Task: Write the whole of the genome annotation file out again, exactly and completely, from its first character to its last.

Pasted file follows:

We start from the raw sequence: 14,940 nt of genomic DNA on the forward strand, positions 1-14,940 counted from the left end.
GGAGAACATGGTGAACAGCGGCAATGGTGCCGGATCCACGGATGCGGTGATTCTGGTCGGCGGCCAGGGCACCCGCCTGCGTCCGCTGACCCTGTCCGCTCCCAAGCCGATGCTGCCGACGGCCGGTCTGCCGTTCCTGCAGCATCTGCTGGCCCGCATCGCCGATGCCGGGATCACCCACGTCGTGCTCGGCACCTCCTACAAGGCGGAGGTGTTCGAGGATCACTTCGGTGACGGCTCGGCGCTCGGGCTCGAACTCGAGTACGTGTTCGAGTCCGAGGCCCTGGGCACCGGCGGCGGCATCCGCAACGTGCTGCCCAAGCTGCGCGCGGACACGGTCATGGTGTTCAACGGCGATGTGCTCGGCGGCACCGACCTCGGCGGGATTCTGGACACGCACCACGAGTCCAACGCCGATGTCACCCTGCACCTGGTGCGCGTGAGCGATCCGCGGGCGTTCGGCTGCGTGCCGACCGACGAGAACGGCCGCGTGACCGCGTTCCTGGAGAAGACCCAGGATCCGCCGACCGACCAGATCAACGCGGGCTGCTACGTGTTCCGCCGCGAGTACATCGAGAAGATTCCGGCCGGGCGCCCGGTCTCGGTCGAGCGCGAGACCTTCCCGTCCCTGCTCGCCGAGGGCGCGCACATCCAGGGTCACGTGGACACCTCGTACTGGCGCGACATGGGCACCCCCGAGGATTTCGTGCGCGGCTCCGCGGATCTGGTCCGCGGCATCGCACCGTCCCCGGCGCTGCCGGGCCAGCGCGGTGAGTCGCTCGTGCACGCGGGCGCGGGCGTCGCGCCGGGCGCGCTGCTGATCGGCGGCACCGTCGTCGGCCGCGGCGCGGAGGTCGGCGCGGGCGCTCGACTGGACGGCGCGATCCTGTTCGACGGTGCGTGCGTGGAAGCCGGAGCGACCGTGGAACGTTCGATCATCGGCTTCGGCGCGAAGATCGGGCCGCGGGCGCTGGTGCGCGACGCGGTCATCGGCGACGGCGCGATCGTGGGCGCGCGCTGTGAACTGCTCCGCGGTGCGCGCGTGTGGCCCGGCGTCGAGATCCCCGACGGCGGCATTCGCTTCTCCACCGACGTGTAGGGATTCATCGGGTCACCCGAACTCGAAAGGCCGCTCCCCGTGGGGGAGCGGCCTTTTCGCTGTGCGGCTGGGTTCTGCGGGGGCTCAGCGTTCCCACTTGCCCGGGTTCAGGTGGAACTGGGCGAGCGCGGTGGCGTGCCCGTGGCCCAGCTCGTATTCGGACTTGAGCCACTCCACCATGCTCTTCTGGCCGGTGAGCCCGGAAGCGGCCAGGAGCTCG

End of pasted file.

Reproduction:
We start from the raw sequence: 14,940 nt of genomic DNA on the forward strand, positions 1-14,940 counted from the left end.
GGAGAACATGGTGAACAGCGGCAATGGTGCCGGATCCACGGATGCGGTGATTCTGGTCGGCGGCCAGGGCACCCGCCTGCGTCCGCTGACCCTGTCCGCTCCCAAGCCGATGCTGCCGACGGCCGGTCTGCCGTTCCTGCAGCATCTGCTGGCCCGCATCGCCGATGCCGGGATCACCCACGTCGTGCTCGGCACCTCCTACAAGGCGGAGGTGTTCGAGGATCACTTCGGTGACGGCTCGGCGCTCGGGCTCGAACTCGAGTACGTGTTCGAGTCCGAGGCCCTGGGCACCGGCGGCGGCATCCGCAACGTGCTGCCCAAGCTGCGCGCGGACACGGTCATGGTGTTCAACGGCGATGTGCTCGGCGGCACCGACCTCGGCGGGATTCTGGACACGCACCACGAGTCCAACGCCGATGTCACCCTGCACCTGGTGCGCGTGAGCGATCCGCGGGCGTTCGGCTGCGTGCCGACCGACGAGAACGGCCGCGTGACCGCGTTCCTGGAGAAGACCCAGGATCCGCCGACCGACCAGATCAACGCGGGCTGCTACGTGTTCCGCCGCGAGTACATCGAGAAGATTCCGGCCGGGCGCCCGGTCTCGGTCGAGCGCGAGACCTTCCCGTCCCTGCTCGCCGAGGGCGCGCACATCCAGGGTCACGTGGACACCTCGTACTGGCGCGACATGGGCACCCCCGAGGATTTCGTGCGCGGCTCCGCGGATCTGGTCCGCGGCATCGCACCGTCCCCGGCGCTGCCGGGCCAGCGCGGTGAGTCGCTCGTGCACGCGGGCGCGGGCGTCGCGCCGGGCGCGCTGCTGATCGGCGGCACCGTCGTCGGCCGCGGCGCGGAGGTCGGCGCGGGCGCTCGACTGGACGGCGCGATCCTGTTCGACGGTGCGTGCGTGGAAGCCGGAGCGACCGTGGAACGTTCGATCATCGGCTTCGGCGCGAAGATCGGGCCGCGGGCGCTGGTGCGCGACGCGGTCATCGGCGACGGCGCGATCGTGGGCGCGCGCTGTGAACTGCTCCGCGGTGCGCGCGTGTGGCCCGGCGTCGAGATCCCCGACGGCGGCATTCGCTTCTCCACCGACGTGTAGGGATTCATCGGGTCACCCGAACTCGAAAGGCCGCTCCCCGTGGGGGAGCGGCCTTTTCGCTGTGCGGCTGGGTTCTGCGGGGGCTCAGCGTTCCCACTTGCCCGGGTTCAGGTGGAACTGGGCGAGCGCGGTGGCGTGCCCGTGGCCCAGCTCGTATTCGGACTTGAGCCACTCCACCATGCTCTTCTGGCCGGTGAGCCCGGAAGCGGCCAGGAGCTCG